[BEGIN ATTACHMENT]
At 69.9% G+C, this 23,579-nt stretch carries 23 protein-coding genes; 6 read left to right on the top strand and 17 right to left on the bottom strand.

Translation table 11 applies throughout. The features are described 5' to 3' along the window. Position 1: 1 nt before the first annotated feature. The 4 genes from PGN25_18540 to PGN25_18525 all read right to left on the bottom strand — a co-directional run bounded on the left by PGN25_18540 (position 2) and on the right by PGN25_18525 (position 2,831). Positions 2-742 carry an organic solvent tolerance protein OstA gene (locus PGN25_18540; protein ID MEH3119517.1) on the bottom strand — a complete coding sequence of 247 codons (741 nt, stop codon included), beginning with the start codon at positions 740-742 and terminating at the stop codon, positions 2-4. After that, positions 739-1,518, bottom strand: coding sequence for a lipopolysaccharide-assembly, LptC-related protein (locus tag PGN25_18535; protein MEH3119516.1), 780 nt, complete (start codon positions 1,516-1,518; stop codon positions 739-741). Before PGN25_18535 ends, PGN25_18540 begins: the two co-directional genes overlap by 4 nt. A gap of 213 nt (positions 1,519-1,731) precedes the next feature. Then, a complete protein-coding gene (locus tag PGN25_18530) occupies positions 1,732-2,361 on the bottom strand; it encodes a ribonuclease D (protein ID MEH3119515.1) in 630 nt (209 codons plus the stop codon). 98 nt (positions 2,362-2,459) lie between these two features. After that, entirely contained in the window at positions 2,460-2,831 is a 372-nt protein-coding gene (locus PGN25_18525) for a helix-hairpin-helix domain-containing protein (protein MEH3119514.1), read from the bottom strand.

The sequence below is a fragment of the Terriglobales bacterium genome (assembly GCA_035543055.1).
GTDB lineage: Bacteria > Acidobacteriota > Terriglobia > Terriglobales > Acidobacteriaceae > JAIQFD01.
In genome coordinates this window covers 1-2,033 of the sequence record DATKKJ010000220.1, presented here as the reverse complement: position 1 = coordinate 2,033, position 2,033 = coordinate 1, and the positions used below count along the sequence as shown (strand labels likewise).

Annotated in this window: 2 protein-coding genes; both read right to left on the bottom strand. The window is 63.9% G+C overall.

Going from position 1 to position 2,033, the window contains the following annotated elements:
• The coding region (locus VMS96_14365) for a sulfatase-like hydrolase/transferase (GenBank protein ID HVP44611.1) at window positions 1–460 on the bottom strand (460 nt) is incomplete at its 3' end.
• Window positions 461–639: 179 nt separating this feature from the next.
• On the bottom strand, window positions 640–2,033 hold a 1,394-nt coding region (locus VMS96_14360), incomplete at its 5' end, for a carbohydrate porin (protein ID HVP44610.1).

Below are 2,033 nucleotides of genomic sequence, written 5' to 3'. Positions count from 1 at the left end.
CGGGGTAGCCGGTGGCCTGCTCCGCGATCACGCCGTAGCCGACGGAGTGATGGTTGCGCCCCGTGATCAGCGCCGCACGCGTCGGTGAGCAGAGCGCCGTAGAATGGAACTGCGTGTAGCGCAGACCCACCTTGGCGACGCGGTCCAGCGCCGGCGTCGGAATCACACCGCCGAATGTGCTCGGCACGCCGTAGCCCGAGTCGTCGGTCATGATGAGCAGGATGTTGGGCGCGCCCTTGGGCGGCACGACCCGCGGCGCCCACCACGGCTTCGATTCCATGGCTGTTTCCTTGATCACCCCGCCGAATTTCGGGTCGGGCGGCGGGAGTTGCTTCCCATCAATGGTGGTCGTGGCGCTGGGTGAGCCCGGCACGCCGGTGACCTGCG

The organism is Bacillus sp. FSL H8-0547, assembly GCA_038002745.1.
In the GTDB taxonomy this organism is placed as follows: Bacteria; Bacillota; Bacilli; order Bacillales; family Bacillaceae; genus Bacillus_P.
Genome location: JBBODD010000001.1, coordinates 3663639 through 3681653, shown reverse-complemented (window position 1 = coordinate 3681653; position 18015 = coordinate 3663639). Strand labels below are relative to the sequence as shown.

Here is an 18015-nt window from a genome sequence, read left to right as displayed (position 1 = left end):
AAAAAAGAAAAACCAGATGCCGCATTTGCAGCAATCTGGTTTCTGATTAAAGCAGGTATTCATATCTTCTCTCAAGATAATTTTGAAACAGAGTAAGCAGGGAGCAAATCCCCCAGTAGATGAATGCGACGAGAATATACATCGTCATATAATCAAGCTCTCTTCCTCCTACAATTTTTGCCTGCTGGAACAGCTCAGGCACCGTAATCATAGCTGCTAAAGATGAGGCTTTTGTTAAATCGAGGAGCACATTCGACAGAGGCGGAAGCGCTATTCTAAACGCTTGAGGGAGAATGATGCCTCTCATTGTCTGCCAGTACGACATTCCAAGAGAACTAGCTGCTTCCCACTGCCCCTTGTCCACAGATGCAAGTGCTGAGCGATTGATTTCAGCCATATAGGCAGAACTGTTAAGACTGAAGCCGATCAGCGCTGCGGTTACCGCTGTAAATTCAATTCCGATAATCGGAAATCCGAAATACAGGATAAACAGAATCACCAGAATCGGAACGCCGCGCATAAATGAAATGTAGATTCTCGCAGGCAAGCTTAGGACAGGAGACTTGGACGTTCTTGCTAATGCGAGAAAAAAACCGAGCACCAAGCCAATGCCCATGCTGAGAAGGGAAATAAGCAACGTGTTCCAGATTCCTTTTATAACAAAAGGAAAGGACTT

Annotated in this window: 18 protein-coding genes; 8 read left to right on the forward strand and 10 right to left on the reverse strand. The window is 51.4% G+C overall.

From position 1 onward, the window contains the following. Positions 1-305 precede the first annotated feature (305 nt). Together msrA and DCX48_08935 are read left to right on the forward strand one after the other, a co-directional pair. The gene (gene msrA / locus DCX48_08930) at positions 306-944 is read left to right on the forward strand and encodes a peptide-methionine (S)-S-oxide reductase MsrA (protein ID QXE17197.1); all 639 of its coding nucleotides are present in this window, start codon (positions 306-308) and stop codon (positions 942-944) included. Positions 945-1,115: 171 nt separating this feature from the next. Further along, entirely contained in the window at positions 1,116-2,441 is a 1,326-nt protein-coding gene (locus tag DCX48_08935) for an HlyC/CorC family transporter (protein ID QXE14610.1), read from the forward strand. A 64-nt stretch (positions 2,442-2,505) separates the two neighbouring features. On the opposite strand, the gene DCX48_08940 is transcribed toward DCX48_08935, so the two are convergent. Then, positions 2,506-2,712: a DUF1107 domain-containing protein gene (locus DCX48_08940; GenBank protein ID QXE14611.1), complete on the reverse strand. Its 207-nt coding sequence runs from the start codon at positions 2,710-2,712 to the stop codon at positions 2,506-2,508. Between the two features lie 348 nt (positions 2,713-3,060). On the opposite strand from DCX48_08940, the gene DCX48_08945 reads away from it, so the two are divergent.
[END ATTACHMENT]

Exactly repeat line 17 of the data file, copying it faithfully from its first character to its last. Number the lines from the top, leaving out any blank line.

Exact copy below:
AAAAAAGAAAAACCAGATGCCGCATTTGCAGCAATCTGGTTTCTGATTAAAGCAGGTATTCATATCTTCTCTCAAGATAATTTTGAAACAGAGTAAGCAGGGAGCAAATCCCCCAGTAGATGAATGCGACGAGAATATACATCGTCATATAATCAAGCTCTCTTCCTCCTACAATTTTTGCCTGCTGGAACAGCTCAGGCACCGTAATCATAGCTGCTAAAGATGAGGCTTTTGTTAAATCGAGGAGCACATTCGACAGAGGCGGAAGCGCTATTCTAAACGCTTGAGGGAGAATGATGCCTCTCATTGTCTGCCAGTACGACATTCCAAGAGAACTAGCTGCTTCCCACTGCCCCTTGTCCACAGATGCAAGTGCTGAGCGATTGATTTCAGCCATATAGGCAGAACTGTTAAGACTGAAGCCGATCAGCGCTGCGGTTACCGCTGTAAATTCAATTCCGATAATCGGAAATCCGAAATACAGGATAAACAGAATCACCAGAATCGGAACGCCGCGCATAAATGAAATGTAGATTCTCGCAGGCAAGCTTAGGACAGGAGACTTGGACGTTCTTGCTAATGCGAGAAAAAAACCGAGCACCAAGCCAATGCCCATGCTGAGAAGGGAAATAAGCAACGTGTTCCAGATTCCTTTTATAACAAAAGGAAAGGACTT